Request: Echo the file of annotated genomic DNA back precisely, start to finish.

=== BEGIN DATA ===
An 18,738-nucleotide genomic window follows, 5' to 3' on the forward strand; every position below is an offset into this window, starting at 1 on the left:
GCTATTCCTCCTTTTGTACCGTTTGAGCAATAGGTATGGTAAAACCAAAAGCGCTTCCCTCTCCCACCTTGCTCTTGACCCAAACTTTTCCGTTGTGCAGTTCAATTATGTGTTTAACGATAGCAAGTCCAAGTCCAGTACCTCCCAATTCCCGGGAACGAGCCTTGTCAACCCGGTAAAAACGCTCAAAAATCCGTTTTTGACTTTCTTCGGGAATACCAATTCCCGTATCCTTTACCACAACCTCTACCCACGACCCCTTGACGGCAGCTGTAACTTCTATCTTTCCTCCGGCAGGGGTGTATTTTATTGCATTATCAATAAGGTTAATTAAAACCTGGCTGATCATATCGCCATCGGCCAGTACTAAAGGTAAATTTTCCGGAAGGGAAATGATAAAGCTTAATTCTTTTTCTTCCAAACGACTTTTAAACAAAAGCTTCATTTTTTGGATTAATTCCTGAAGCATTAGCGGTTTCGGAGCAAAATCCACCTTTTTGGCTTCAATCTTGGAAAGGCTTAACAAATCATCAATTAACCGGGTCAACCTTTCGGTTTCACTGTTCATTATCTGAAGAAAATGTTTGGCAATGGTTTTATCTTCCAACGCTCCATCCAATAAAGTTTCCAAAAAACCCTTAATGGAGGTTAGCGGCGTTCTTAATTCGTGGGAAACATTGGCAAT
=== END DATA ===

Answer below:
An 18,738-nucleotide genomic window follows, 5' to 3' on the forward strand; every position below is an offset into this window, starting at 1 on the left:
GCTATTCCTCCTTTTGTACCGTTTGAGCAATAGGTATGGTAAAACCAAAAGCGCTTCCCTCTCCCACCTTGCTCTTGACCCAAACTTTTCCGTTGTGCAGTTCAATTATGTGTTTAACGATAGCAAGTCCAAGTCCAGTACCTCCCAATTCCCGGGAACGAGCCTTGTCAACCCGGTAAAAACGCTCAAAAATCCGTTTTTGACTTTCTTCGGGAATACCAATTCCCGTATCCTTTACCACAACCTCTACCCACGACCCCTTGACGGCAGCTGTAACTTCTATCTTTCCTCCGGCAGGGGTGTATTTTATTGCATTATCAATAAGGTTAATTAAAACCTGGCTGATCATATCGCCATCGGCCAGTACTAAAGGTAAATTTTCCGGAAGGGAAATGATAAAGCTTAATTCTTTTTCTTCCAAACGACTTTTAAACAAAAGCTTCATTTTTTGGATTAATTCCTGAAGCATTAGCGGTTTCGGAGCAAAATCCACCTTTTTGGCTTCAATCTTGGAAAGGCTTAACAAATCATCAATTAACCGGGTCAACCTTTCGGTTTCACTGTTCATTATCTGAAGAAAATGTTTGGCAATGGTTTTATCTTCCAACGCTCCATCCAATAAAGTTTCCAAAAAACCCTTAATGGAGGTTAGCGGCGTTCTTAATTCGTGGGAAACATTGGCAAT